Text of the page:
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What is the 90 day rule?

 Posted on March 01, 2021 in naturalization & citizenship

The majority of visas that the United States offers on a temporary basis are “single intent” visas. This means that the individual who is applying for this visa has non-immigrant intent. Essentially, the individual applies for a single intent visa for a single purpose, such as tourism or study. Once this purpose ends, the single intent visa assumes the individual plans to leave the United States.

However, things do not always work out this smoothly. For instance, it is possible for an individual to enter the United States on a study visa and decide to marry an American citizen. Whether or not these individuals can change their mind on single-intent visas and marry their American partners depends on the 90-day rule.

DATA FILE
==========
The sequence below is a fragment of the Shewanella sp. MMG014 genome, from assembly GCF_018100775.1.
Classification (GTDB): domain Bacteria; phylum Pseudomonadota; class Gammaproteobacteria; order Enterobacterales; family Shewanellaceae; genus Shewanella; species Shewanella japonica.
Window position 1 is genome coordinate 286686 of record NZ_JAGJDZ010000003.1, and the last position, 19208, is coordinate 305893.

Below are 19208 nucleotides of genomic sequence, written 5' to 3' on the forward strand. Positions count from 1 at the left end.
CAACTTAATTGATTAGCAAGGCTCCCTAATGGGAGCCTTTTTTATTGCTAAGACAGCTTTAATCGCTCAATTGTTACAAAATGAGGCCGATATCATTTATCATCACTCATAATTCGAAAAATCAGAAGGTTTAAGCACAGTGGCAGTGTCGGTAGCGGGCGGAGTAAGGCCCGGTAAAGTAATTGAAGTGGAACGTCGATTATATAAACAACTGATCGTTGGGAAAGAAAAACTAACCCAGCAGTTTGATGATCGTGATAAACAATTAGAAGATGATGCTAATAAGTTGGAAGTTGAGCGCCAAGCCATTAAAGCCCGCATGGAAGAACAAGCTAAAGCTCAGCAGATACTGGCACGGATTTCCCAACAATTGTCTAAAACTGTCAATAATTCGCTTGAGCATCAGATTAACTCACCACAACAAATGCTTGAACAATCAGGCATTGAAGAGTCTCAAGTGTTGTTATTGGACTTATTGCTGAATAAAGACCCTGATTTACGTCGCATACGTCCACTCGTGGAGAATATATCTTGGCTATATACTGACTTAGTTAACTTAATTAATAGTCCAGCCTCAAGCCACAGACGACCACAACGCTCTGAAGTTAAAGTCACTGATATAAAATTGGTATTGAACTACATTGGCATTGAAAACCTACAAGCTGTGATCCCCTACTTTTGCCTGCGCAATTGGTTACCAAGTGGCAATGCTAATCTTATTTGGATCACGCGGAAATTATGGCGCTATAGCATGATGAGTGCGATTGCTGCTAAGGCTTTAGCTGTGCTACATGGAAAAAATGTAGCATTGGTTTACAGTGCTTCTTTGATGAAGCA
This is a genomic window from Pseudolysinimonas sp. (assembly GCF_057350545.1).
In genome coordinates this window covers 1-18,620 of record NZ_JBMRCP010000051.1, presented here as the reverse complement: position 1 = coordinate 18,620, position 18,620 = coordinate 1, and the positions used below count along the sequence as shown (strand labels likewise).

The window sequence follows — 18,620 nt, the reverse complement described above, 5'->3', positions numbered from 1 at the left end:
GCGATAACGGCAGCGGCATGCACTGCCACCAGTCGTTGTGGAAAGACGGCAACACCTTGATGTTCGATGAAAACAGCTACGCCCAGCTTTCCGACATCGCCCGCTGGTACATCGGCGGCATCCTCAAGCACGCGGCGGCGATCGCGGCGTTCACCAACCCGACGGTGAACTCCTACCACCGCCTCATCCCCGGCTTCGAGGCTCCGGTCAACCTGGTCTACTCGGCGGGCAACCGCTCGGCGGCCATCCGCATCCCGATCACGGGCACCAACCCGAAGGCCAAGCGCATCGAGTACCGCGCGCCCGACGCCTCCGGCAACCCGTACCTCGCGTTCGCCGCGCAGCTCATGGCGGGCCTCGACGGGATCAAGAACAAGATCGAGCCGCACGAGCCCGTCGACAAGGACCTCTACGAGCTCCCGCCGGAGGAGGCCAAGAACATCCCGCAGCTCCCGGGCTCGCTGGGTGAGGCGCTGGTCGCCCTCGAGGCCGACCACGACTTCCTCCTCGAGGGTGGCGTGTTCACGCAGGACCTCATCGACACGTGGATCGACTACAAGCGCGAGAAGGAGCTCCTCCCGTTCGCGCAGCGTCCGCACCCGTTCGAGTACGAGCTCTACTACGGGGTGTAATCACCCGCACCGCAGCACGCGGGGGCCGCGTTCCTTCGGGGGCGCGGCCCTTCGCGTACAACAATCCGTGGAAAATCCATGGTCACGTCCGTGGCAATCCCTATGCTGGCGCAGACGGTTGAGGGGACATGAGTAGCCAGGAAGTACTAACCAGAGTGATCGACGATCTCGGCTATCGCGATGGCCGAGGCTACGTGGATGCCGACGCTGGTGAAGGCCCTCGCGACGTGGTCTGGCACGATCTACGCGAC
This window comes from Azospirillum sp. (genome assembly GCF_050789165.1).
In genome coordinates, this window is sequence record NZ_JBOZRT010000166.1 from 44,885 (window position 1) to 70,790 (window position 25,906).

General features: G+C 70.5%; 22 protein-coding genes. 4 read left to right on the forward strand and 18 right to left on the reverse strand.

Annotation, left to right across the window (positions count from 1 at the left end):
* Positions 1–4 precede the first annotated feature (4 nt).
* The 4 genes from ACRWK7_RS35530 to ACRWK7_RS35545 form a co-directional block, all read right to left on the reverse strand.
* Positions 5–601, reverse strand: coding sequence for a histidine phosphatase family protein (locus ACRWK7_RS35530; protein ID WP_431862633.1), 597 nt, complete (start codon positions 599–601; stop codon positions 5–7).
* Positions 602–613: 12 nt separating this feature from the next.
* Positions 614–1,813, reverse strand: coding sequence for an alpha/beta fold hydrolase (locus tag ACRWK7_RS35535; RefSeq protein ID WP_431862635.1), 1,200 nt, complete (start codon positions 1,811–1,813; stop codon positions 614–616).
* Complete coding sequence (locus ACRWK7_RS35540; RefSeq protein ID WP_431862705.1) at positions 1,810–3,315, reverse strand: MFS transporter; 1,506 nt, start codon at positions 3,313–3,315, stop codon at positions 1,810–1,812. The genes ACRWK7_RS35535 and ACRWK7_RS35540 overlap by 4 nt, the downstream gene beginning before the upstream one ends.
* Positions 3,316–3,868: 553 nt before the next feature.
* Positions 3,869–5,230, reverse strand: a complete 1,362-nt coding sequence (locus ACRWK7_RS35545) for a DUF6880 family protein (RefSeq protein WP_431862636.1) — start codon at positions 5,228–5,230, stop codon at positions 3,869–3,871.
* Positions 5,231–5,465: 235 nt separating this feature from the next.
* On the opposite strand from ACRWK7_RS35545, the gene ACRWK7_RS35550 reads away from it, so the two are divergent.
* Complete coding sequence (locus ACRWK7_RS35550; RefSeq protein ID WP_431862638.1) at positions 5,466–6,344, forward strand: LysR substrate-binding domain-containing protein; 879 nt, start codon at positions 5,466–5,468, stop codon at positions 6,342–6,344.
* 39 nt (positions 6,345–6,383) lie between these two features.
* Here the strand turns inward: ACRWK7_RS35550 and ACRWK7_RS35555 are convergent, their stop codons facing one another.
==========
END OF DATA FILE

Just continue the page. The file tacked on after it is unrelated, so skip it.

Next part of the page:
What is the 90 day rule?

The confusing part about the 90-day rule is that it is not a hard-and-fast law. The gist of the 90-day rule is that if a temporary visa holder of any sort tries to marry an American citizen or apply for a Green Card within the first 90 days of arriving in the United States, US Citizenship and Immigration Services (USCIS) assume that the individual entered the US under fraudulent terms. In other words, USCIS will assume the individual lied in order to obtain a visa.

Is it possible to convince USCIS of genuine intent?

It is still possible in certain circumstances to convince a USCIS officer that your original intentions were genuine, but this is very difficult. Since September 2017, immigration officers have gone from the 30/60 day rule to the 90-day rule. Largely, this prohibits persons visiting the US on the ESTA visa waiver from attempting to change their immigration status while in the country.

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